Masculinity in Sports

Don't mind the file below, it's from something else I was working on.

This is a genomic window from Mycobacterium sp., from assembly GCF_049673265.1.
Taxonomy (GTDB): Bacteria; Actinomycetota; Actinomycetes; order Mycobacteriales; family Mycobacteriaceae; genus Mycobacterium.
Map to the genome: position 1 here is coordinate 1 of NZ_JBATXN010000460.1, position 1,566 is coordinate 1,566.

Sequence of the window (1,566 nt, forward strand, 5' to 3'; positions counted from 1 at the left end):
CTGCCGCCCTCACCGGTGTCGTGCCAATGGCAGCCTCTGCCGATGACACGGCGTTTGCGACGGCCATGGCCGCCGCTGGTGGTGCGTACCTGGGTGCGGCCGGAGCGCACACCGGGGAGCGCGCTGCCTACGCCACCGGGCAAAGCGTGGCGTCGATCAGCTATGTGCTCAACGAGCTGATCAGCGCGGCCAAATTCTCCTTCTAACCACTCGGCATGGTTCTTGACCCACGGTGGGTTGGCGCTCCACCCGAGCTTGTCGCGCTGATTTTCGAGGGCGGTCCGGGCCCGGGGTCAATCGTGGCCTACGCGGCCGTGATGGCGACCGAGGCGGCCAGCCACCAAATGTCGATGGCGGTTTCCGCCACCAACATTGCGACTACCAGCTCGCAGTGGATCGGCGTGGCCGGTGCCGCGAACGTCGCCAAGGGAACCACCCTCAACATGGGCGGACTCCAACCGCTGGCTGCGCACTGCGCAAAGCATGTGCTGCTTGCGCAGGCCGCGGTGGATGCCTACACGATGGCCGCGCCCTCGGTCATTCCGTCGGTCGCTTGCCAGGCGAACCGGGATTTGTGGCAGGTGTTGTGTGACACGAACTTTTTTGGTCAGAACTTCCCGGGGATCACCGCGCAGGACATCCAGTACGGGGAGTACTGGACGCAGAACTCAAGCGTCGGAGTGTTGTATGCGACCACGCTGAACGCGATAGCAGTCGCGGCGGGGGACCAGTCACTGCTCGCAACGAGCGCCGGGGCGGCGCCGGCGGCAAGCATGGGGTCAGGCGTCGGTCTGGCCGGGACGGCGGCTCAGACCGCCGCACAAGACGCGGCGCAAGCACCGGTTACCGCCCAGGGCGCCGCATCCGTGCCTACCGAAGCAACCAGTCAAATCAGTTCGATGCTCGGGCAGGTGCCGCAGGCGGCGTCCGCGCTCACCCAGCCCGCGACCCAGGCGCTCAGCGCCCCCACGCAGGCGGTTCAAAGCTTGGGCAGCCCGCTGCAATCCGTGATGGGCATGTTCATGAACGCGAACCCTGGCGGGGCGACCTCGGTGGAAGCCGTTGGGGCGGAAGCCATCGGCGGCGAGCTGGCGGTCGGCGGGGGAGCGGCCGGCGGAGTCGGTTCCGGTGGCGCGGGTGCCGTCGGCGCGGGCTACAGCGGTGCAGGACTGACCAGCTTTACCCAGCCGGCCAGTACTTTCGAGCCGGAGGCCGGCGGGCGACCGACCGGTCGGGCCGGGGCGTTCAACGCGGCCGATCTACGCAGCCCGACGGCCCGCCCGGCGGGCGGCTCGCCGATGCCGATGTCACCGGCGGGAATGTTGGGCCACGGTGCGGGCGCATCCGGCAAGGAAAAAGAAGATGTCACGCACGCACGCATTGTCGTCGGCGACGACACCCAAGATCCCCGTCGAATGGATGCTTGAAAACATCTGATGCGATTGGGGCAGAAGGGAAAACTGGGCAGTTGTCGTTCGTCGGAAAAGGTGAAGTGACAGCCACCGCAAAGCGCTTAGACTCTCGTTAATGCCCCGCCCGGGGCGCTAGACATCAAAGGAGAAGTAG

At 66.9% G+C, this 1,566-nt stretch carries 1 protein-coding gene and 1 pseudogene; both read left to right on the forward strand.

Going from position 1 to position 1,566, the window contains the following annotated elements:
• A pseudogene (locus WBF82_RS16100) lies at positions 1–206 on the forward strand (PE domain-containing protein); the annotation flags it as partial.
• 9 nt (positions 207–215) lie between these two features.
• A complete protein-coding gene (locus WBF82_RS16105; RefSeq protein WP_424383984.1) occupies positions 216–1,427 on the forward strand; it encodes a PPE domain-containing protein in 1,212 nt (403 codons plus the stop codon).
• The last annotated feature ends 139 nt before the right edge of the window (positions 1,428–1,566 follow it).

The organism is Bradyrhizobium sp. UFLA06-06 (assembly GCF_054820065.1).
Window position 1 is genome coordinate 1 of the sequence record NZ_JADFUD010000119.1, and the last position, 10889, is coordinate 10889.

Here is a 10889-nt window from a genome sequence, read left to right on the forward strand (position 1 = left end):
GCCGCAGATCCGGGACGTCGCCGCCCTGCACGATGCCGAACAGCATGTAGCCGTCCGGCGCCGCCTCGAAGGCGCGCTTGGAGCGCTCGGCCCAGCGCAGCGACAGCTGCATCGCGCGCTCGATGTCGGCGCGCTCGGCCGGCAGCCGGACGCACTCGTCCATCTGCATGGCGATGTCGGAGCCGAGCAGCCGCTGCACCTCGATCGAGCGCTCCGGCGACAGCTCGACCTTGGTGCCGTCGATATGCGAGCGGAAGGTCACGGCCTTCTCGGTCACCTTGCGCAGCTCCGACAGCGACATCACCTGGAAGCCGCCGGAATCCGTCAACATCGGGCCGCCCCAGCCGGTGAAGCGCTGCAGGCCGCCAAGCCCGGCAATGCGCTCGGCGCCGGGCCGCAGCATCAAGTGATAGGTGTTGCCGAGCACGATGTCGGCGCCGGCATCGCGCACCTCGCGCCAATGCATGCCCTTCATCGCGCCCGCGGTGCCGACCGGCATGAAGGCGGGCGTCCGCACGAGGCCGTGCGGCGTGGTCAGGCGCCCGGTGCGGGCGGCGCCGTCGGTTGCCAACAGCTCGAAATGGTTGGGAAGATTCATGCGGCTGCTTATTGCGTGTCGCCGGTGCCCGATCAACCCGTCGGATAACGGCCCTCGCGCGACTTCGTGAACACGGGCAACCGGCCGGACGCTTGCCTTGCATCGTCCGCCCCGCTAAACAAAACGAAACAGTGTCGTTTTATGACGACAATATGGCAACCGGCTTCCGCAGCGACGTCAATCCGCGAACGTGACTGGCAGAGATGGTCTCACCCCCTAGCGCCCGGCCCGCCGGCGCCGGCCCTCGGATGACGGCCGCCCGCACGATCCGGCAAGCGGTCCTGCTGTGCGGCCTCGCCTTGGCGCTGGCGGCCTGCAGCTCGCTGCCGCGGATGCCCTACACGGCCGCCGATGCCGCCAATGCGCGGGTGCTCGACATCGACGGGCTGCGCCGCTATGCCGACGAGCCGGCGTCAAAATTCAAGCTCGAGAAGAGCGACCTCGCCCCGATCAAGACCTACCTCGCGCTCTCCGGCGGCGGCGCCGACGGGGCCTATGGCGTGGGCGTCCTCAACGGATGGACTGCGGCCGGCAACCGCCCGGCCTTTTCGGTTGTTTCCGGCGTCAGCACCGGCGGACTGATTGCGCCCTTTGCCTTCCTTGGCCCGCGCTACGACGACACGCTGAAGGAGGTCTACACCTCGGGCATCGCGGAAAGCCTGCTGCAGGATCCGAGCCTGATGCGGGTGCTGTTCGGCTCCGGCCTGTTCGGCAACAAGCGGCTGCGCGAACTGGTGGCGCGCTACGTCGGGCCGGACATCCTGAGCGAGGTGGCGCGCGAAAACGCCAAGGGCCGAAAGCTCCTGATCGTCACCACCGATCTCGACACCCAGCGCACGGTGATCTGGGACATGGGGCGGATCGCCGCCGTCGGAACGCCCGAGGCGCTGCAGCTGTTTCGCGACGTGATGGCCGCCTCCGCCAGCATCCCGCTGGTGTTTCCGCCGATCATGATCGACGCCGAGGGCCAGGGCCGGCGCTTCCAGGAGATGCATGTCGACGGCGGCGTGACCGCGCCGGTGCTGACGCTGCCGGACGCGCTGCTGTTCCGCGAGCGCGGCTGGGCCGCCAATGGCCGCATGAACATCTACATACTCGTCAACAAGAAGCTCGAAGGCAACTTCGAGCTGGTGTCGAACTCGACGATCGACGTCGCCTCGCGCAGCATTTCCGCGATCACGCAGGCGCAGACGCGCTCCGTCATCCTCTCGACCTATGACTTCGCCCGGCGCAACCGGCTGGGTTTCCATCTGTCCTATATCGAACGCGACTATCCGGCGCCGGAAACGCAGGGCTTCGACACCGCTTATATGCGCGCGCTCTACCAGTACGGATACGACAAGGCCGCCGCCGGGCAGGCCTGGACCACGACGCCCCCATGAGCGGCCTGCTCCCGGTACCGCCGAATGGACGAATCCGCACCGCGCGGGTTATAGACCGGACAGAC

"Men do not cry it’s a sign of weakness". That is what many people including myself, have continuously heard from our fathers growing up. That's why for the longest time, you will rarely hear about professional male athletes cry over a certain game. However, in today's society, males' crying has become more accepted to the public. One of the most recent stories to hit the media about this is the Miami Heat basketball team crying after a loss. Some people ridiculed them, and others even supported them. Stories like these show that men are becoming more sentimental, and are no longer afraid to hide their feelings because of the pressure of the media and society. Regardless, sports have taken over the lives of men today. It does not matter where you go; sports are always being talked about. From the gym, business, radio or local supermarket, sports is involved in men’s’ every day lives on way or another. That’s why when you want to talk about how the view on masculinity has changed; you can not ignore studying how these men act in their respective sports. By hearing stories of athletes crying, openly admitting that they can not play in a certain game due to injury or how they are concerned about the way they dress before and after games, its clear that the view on masculinity has changed over the years and the definition of what being masculine many years age is much different than it is today.